DAYTONA BEACH, Fla. – Ending a practice of more than six decades, NASCAR has stopped disclosing winnings in Sprint Cup box scores because of its new charter system, whose financial details are emerging.
NASCAR Chief Operating Officer Brent Dewar told NBC Sports the decision was made to stop disseminating total purse and individual winnings for each race because “it’s not contemporary” under the new system announced Tuesday that guarantees revenue and race attendance for 36 teams with charters. Another four “open” cars – which don’t have charters that guarantee making the race – could round out each field for a maximum of 40 cars.
“It’s a new foundation and a new era,” Dewar said. “We’ve changed a lot of things from that old model to this model. That’s one of the things that was from a different time and place.”
The move, which began with Saturday night’s Sprint Unlimited, essentially ends career winnings as a calculable and comparable statistic. For example, Jeff Gordon was listed as winning a record $153,703,667 over 20 seasons in the No. 24 Chevrolet. His replacement, Chase Elliott, won’t have a publicly released career winnings total for his starts in the No. 24 Chevrolet.
NASCAR has supplied race winnings virtually since its 1948 inception (Jim Roper is credited with earning $2,000 for winning the inaugural Strictly Stock race at Charlotte Speedway) and also listed each race’s total purse on entry blanks and box scores.
The 2016 Daytona 500 entry blank didn’t contain a total purse or a breakdown of payouts by position. Those standard elements remain on the entry blanks for the truck and Xfinity series – both of which still have a race purse that includes money based on myriad contingency plans and finishing order.
Under the new system, NASCAR has set aside guaranteed revenues for chartered teams based on entering each race and on their performance over the past three seasons. They also will compete for a points fund with more cash.
The fourth and final source of income for chartered teams is what traditionally has been called “the purse,” but in this case, it’s dependent solely on finishing position — carved out from the previous contingency plans that rewarded the most competitive teams.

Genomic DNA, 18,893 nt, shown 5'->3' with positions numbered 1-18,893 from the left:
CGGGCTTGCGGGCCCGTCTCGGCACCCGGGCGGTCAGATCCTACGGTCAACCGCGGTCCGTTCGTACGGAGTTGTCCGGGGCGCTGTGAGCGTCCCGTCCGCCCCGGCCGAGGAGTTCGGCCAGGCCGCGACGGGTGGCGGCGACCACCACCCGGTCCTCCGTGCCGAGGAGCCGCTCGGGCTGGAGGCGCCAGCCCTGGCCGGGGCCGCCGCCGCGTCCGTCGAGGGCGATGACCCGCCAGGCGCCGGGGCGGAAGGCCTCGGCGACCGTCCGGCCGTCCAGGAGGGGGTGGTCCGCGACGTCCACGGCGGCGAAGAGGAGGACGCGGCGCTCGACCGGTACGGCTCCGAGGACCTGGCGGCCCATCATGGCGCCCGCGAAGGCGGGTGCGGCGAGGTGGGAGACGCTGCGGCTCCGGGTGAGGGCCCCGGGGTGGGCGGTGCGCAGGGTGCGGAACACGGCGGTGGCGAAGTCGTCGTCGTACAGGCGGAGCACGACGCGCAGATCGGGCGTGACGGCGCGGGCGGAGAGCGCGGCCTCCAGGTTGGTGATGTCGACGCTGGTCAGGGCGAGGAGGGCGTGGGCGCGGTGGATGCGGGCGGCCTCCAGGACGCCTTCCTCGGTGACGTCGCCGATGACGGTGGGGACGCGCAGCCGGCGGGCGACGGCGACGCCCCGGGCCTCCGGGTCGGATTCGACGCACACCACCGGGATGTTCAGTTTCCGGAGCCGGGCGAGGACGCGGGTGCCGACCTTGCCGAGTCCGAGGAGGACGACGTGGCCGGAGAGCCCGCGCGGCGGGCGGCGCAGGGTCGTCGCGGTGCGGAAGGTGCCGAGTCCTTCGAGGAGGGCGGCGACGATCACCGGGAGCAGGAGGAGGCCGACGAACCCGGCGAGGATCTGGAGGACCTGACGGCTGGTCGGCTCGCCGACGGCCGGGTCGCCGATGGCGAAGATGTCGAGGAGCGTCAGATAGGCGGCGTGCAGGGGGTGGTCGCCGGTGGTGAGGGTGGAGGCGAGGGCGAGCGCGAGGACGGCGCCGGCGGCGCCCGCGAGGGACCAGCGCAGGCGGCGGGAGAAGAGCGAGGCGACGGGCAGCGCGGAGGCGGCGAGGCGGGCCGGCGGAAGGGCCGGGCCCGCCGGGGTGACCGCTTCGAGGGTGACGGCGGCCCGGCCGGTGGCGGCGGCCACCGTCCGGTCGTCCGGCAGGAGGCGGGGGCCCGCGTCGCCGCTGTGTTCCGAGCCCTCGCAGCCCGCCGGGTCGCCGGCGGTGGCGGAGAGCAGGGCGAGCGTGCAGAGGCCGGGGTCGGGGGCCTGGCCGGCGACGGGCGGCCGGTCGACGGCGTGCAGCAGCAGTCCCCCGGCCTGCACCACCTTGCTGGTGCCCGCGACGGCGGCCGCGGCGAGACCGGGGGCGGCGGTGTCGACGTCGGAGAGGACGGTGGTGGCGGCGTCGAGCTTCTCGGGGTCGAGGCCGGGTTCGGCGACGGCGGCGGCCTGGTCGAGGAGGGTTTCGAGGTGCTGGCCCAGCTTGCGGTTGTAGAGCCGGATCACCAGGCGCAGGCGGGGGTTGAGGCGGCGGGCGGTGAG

The chartered and open teams compete for the same pool of money in what is known as the “variable” purse that is based on results (in addition to the “fixed” purse that offers guaranteed money in much larger amounts for the charter teams).
Dewar said it didn’t make sense to provide winnings that are listed according to drivers, which was misleading because the money actually was awarded to teams. Dewar contrasted it to a PGA event, where the listed winnings actually go directly to the golfer.
“Whether you divide it and say it’s a little bit of this, little bit of that and publish it on Monday, we don’t think it’s value-added because it’s not like golf,” he said. “Golf publishes that. We don’t publish at the end of the NBA score that LeBron made $4 million for free throws. It’s not contemporary. Our fans get change.”
IndyCar takes a similar approach, publishing none of its winnings for races aside from the Indianapolis 500.
NASCAR outlined much of the framework for charter teams Tuesday during a ballyhooed news conference, but there wasn’t as much information provided about the open teams. A fan outcry erupted on social media when a charter wasn’t assigned to Wood Brothers Racing, which has competed in NASCAR since 1950, prompting many questions about the deal.
Dewar provided some details about how the system would work for the four slots available to teams without charters:
–Open teams also will receive a guaranteed amount (referred to as a “fixed purse) as the charter teams do, but it will be much smaller. Dewar said it was roughly 30 percent of the guarantee for a chartered team.
–If fewer than four open teams compete in a race (meaning a field of fewer than 40 cars), the leftover money will be placed in a year-end pool that will be distributed among the top three open teams based on performance. Wood Brothers Racing, which plans to field Ryan Blaney full time in the No. 21 Ford, is the only open team that has announced intentions to run the full season.
“A field for us is 36 (cars), not 40,” Dewar said. “So if we get 38 cars at California and Phoenix, we’re not disappointed.
“We anticipate the logistics model for some of the smaller teams doesn’t make sense to go to all the races, based on the distance and purse.”
–Dewar said NASCAR isn’t expecting many open teams to employ a start and park strategy (which usually was dependent on the higher purses available to teams that would have been considered open under the previous system). Chartered teams are disincentivized from the controversial practice, risking the loss of a charter if they don’t meet performance standards that haven’t been made public.
Dewar said the Daytona 500 would remain the highest-paying race of the season and said the amount of money provided to teams would increase each year over the nine years of the term.
Though the winnings won’t be disseminated to the public anymore, teams have been provided extensive documentation that explains how much they’ll receive for finishing in each position of every race.
NBC Sports has learned that some “open teams” are expecting to earn a minimum of roughly $160,000 for finishing last in the Daytona 500. Last year, under the race purse that included contingency plans, the last-place finisher earned $262,000.